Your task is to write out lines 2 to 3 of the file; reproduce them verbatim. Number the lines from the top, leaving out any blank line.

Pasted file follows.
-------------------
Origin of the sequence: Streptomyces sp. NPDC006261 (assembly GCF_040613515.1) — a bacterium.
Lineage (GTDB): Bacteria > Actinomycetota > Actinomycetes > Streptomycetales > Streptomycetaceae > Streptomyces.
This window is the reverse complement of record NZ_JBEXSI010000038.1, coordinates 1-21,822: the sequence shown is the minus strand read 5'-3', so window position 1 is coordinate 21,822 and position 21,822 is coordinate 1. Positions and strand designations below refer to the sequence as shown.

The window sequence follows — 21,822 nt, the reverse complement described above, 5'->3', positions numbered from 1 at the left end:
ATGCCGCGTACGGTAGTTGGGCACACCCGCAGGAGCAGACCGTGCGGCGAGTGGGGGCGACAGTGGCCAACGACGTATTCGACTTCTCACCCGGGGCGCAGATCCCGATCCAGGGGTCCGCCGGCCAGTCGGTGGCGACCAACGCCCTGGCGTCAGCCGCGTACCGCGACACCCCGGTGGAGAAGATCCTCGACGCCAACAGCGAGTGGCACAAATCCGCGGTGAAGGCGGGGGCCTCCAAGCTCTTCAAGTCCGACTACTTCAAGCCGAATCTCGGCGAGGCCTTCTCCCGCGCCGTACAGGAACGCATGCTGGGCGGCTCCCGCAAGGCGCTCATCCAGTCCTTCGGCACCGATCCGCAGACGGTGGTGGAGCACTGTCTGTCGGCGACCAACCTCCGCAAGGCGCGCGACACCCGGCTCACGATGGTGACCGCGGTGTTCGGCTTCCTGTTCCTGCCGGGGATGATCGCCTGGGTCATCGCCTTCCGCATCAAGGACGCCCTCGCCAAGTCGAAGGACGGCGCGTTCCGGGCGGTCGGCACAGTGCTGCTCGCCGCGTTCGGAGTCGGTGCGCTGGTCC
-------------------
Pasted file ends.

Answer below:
Lineage (GTDB): Bacteria > Actinomycetota > Actinomycetes > Streptomycetales > Streptomycetaceae > Streptomyces.
This window is the reverse complement of record NZ_JBEXSI010000038.1, coordinates 1-21,822: the sequence shown is the minus strand read 5'-3', so window position 1 is coordinate 21,822 and position 21,822 is coordinate 1. Positions and strand designations below refer to the sequence as shown.